What is action?

  • (noun): A process existing in or produced by nature (rather than by the intent of human beings).
    Example: "The action of natural forces"
    Synonyms: natural process, natural action, activity
    See also — Additional definitions below

Some articles on action, actions:

Klein–Gordon Equation - Action
... can also be derived from the following action where is the Klein–Gordon field and is its mass ...
Action Theory (philosophy) - Overview
... Basic action theory typically describes action as behavior caused by an agent in a particular situation ... In the simple theory (see Donald Davidson), the desire and belief jointly cause the action ... of satisfying that desire are always what is behind an action ...
Filmation - Live-action Shows
... Filmation incorporated live-action into some of its animated series ... Shows like The Hardy Boys and Archie's Funhouse featured live-action footage of an audience watching the bands perform and Fat Albert had segments featuring series creator Bill Cosby ... The Kid Superpower Hour with Shazam!, was more of a hybrid - a live-action variety show with animated segments ...
Action Theory (philosophy) - Discussion
... For example, throwing a ball is an instance of action it involves an intention, a goal, and a bodily movement guided by the agent ... hand, catching a cold is not considered an action because it is something which happens to a person, not something done by one ... Other events are less clearly defined as actions or not ...
Karabiner 98k - Civil Use - Modern Civilian Offspring
... The Mauser-type action is widely held to be the pinnacle of bolt-action rifle design, and the vast majority of modern weapons of this type, both ... commissioned Mauser to develop the M 98 magnum action over a hundred years ago ... system remains the standard by which other action designs are judged ...

More definitions of "action":

  • (noun): The state of being active.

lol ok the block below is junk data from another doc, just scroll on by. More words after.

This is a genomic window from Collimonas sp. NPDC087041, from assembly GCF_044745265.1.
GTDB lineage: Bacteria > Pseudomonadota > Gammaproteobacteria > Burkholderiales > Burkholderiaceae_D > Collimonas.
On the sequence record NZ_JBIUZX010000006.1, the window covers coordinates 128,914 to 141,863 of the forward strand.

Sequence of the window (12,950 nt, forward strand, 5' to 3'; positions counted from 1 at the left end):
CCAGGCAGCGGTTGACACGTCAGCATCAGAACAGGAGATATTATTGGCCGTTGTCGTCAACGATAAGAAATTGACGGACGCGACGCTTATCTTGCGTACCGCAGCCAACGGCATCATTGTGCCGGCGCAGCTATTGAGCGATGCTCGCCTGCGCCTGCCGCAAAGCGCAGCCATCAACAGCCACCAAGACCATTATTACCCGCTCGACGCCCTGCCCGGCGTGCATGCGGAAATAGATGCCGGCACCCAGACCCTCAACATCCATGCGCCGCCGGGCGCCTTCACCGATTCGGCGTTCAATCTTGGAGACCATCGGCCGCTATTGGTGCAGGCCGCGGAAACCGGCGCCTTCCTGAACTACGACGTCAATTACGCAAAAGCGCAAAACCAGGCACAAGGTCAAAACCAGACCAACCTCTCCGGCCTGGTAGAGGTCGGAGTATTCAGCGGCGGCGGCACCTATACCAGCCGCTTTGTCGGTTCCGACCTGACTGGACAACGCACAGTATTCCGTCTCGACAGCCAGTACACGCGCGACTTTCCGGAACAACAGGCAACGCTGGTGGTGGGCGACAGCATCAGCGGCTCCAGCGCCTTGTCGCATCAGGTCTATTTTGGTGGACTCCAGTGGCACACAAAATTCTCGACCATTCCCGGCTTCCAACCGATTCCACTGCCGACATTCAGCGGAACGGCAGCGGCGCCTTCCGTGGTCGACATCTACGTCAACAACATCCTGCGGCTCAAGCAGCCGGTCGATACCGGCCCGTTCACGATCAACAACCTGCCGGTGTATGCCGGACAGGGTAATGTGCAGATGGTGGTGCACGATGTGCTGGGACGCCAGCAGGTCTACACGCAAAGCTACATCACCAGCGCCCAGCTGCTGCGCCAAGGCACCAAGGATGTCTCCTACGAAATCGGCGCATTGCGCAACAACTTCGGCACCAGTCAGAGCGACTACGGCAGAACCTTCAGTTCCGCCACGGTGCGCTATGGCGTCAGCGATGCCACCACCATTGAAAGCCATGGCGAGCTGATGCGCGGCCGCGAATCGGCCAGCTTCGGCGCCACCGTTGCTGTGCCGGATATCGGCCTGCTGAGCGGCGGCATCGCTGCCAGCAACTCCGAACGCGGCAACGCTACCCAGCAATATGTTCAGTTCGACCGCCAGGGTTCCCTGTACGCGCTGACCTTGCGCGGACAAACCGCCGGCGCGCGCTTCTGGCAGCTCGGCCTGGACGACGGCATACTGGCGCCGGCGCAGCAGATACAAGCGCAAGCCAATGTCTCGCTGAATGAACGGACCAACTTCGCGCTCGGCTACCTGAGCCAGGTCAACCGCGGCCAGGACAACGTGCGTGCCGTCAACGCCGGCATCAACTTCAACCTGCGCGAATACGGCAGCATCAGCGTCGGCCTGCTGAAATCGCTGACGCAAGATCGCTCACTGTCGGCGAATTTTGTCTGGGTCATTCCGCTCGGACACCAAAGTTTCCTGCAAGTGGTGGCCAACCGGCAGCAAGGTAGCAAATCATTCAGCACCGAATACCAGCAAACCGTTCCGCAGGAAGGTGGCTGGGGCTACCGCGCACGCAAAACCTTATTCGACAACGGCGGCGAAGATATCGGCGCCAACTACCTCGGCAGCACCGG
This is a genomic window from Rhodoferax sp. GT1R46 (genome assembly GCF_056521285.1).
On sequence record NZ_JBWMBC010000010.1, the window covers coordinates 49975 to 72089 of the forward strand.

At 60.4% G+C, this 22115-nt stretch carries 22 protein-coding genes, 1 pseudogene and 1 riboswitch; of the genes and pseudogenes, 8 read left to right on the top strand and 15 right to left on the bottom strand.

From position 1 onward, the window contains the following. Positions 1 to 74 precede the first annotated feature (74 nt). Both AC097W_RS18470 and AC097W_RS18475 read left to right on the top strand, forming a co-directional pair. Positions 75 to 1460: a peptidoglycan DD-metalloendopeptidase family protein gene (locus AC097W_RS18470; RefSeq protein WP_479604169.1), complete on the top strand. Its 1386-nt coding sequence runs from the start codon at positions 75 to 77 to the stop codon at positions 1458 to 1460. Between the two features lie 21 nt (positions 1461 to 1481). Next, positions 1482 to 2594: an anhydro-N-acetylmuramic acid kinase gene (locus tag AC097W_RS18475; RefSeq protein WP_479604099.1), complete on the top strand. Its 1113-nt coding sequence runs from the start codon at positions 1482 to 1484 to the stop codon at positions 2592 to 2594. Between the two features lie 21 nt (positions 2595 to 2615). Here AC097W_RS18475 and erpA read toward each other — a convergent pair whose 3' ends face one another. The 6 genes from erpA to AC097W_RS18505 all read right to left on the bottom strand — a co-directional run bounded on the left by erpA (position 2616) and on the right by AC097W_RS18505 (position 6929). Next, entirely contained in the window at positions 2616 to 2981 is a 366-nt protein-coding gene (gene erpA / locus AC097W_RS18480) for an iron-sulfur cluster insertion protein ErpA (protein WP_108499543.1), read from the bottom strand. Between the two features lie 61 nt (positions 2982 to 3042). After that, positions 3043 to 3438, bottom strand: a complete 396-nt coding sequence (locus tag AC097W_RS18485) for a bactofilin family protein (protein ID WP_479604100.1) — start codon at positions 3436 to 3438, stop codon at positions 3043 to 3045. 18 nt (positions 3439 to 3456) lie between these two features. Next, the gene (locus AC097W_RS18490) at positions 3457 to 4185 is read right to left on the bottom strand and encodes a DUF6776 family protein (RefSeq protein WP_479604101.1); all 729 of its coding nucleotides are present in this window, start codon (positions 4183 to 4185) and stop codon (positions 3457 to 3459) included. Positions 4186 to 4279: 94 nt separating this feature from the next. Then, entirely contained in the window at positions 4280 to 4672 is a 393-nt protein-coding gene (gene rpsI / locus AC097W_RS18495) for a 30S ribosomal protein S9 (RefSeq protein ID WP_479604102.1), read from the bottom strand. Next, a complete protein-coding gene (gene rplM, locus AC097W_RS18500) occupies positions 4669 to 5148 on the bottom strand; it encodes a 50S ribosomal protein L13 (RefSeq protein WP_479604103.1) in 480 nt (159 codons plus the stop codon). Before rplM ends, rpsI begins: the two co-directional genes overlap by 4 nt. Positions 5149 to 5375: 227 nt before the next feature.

Example: "He is out of action"
    Synonyms: activity, activeness
  • (verb): Institute legal proceedings against; file a suit against.
    Synonyms: sue, litigate, process
  • (noun): A judicial proceeding brought by one party against another; one party prosecutes another for a wrong done or for protection of a right or for prevention of a wrong.
    Synonyms: legal action, action at law
  • (noun): The series of events that form a plot.
    Example: "His novels always have a lot of action"
  • (noun): The most important or interesting work or activity in a specific area or field.
    Example: "The action is no longer in technology stocks but in municipal bonds"; "gawkers always try to get as close to the action as possible"
  • (noun): A military engagement.
    Example: "He saw action in Korea"
    Synonyms: military action
  • (noun): Something done (usually as opposed to something said).
    Example: "There were stories of murders and other unnatural actions"
  • (noun): An act by a government body or supranational organization.
    Example: "Recent federal action undermined the segregationist position"; "the United Nations must have the power to propose and organize action without being hobbled by irrelevant issues"; "the Union action of emancipating Southern slaves"
  • (noun): The operating part that transmits power to a mechanism.
    Example: "The piano had a very stiff action"
    Synonyms: action mechanism
  • (noun): The trait of being active and energetic and forceful.
    Example: "A man of action"

Famous quotes containing the word action:

    The philosophy of action for action, power for the sake of power, had become an established orthodoxy. “Thou has conquered, O go-getting Babbitt.”
    Aldous Huxley (1894–1963)

    U.S. international and security policy ... has as its primary goal the preservation of what we might call “the Fifth Freedom,” understood crudely but with a fair degree of accuracy as the freedom to rob, to exploit and to dominate, to undertake any course of action to ensure that existing privilege is protected and advanced.
    Noam Chomsky (b. 1928)

    ...a fixed aim furnishes us with a fixed measure, by which we can decide whether such or such an action proposed is worth trying for or not, and as aims must vary with the individual, the decisions of any two people as to the desirableness of an action may not be the same.
    Anna C. Brackett (1836–1911)